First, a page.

frequency until the pain and inflammation have subsided.
During acute pain, immobilize the joint either, with a sling or keep
off the joint if it's a foot or knee.
When acute pain has subsided, gradually exercise joint with
increasingly large movements made very gently, and without any kind of
As you begin to exercise, use warm heat either in the form of a
heating pad or warm, moist compresses.
FOR CHRONIC PAIN
"Never exercise without warming up, and begin all, new activities
gradually. Stretch, without bouncing, before all exercise.
If you have chronic tendinitis or bursitis, use the RICE techniques
immediately after exercise even if you don't feel pain.
Never "work through the pain." If you feel pain during an, activity,
stop and use the RICE technique; to continue your activity is to risk
rupture and surgery.
Modify year movements. Try to avoid regular, repetitive movements with
any Joint that's vulnerable to, tendinitis or bursitis. If a
particular exercise causes your problem, alternate that exercise with
another and/or get professional instruction on how to modify your
movements, for instance those that cause tennis elbow, so as to avoid
stressing the joint.
IN ADDITION TO YOUR DAILY BASIC VITAMIN/MINERAL SUPPLEMENT, TAKE THE
FOLLOWING UNTIL YOUR INJURY IS HEALED:
Vitamin C: 1,000 mg. daily
Beta-carotene: 10,000 I.U. daily.
Zinc: 22.5 mg, daily.
Vitamin E: 400 I. U. daily.
Selenium: 50 mos. daily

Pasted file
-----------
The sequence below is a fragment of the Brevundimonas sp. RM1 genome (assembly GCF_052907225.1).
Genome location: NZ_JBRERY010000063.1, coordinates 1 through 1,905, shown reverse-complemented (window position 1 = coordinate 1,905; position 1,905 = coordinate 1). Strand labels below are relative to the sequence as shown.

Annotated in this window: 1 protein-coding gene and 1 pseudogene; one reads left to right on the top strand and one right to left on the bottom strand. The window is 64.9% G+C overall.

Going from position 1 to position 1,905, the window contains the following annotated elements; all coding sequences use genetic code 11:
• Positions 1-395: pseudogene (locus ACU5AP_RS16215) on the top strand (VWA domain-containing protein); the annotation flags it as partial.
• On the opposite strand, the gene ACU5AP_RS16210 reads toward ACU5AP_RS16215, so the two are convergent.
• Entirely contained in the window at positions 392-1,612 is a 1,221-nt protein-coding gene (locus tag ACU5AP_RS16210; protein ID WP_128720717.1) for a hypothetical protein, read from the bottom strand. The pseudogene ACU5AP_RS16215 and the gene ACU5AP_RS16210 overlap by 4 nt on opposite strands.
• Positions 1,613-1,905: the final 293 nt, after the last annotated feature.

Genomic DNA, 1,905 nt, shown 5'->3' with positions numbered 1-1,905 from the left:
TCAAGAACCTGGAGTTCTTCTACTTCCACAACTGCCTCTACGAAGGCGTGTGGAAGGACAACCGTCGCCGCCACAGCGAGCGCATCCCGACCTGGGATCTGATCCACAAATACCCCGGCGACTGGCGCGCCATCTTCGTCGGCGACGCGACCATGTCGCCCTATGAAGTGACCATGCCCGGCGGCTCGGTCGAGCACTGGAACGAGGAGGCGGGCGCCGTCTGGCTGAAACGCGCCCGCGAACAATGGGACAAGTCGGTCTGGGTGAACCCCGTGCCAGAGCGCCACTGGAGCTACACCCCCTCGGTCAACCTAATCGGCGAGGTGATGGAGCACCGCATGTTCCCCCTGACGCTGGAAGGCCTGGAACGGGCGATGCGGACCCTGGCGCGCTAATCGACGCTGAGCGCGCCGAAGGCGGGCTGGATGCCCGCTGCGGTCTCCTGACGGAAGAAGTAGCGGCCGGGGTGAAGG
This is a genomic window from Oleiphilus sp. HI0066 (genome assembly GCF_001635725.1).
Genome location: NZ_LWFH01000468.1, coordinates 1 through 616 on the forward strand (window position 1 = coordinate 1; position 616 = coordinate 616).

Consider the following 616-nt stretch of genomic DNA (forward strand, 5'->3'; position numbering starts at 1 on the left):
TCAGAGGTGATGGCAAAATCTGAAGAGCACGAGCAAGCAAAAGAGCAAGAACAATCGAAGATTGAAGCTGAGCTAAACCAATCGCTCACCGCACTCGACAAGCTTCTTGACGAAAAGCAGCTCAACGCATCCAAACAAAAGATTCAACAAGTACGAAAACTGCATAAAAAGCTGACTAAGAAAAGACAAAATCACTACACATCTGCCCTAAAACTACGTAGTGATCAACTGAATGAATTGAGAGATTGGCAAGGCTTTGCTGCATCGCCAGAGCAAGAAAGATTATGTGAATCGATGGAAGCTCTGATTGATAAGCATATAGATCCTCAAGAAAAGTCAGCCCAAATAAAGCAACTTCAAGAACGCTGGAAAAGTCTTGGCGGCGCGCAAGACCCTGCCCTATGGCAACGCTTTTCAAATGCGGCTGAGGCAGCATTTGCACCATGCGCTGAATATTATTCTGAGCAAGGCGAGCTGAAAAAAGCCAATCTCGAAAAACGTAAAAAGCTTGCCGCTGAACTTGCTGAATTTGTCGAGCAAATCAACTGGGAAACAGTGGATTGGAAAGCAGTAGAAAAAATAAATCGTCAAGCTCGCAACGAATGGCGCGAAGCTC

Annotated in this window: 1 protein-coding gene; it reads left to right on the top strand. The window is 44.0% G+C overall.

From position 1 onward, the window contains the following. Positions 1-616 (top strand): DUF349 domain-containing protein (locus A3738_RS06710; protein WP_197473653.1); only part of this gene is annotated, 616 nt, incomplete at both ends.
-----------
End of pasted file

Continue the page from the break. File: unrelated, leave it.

IN ADDITION: Acupuncture can be very helpful for people who suffer
from acute and chronic tendinitis and bursitis"
Medicomm.net suggest Apitherapy for tendinitis:
"Bee venom is administered either by needle or by actual bee sting.
Chemical studies show that venom contains a number of powerful
anti-inflammatory substances, including adolapin and melittin. Said to
be a hundred times more powerful than hydrocortisone, melittin
stimulates the production of cortisol, a natural steroid that also
acts as an anti-inflammatory. Not surprisingly, bee venom therapy (or
BVT) is often used for conditions that involve inflammation, such as
tendinitis, bursitis, and rheumatoid and osteoarthritis."
I hope the above sites give you the information you are looking for.
If you need clarification on any of them - or need more information
that I haven't provided - please let me know by submitting a
clarification request (preferably before rating the answer!).